- The legal separation of the Transmission Company will be completed by 31 December 2021, while also working towards legal separation of the Distribution and Generation Companies by 31 December 2022;
- The management of Eskom’s debt is one of the key priorities to return the entity onto a sustainable path. The entity is continuing to implement its cost reduction initiative, with a saving of R13.5 billion achieved in the 2021 financial year. Most notably was the R83-billion reduction in debt in the 2021 financial year, from R484 billion to R401 billion due to the repayment of the maturing debt and changes in the exchange rate;
- A Just Energy Transition Office was established to manage the socio-economic impact of the transition from coal to renewable energy sources.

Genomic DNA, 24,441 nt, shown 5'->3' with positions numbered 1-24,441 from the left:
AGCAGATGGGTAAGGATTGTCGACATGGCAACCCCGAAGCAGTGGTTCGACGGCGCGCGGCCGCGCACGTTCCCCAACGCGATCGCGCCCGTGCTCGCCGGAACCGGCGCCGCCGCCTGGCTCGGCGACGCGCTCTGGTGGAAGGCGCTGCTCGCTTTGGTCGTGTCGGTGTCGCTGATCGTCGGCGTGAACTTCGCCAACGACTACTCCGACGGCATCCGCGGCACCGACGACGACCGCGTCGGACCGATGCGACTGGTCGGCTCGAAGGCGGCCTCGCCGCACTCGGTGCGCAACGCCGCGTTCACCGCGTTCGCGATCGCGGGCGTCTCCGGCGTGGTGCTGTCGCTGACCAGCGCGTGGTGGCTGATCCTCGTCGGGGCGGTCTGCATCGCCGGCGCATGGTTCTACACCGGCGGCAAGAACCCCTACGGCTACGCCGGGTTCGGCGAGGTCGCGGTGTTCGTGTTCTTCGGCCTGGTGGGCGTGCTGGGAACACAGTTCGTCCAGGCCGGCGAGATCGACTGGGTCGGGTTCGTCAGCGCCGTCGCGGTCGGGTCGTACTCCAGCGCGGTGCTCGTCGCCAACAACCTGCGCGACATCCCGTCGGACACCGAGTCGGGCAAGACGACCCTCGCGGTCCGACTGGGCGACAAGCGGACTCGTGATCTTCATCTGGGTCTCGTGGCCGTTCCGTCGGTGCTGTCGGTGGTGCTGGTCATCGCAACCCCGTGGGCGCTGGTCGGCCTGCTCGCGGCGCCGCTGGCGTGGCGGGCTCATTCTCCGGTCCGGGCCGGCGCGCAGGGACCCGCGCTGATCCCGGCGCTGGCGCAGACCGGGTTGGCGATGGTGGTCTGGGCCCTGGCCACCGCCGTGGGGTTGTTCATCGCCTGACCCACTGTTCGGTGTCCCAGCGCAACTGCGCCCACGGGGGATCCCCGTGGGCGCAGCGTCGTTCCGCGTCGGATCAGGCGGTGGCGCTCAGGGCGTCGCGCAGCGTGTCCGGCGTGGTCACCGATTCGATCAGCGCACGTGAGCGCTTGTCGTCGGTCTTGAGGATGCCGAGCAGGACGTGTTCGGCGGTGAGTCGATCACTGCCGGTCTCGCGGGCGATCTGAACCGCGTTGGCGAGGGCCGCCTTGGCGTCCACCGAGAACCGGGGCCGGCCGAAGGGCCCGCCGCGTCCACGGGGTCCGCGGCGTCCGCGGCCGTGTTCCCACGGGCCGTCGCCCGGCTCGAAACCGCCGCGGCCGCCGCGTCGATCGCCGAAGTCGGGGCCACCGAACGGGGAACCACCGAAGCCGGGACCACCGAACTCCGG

Transnet’s new strategy is to drive volume growth through private sector participation by developing key strategic partnerships in its core segments:
- The redesign of the Port of Durban and to reposition it as an African and Indian Ocean hub for containerised cargo;
- In addition to the container and automotive growth strategies, Transnet is enhancing its export growth capability in the bulk sector focussing on mega corridors through the road to rail initiatives;
- Equipment is currently being transferred from the port of Durban to the port of Cape Town to support the export capacity of fruit and "cold goods". The agricultural sector market share has grown by 24% in 2021, with a turnover of R38bn for the industry;
- In order to maintain a competitive advantage, there must be new investment in infrastructure to increase port capacity, investment in adequate equipment, an increase in productivity at the ports, and appropriate tariffs;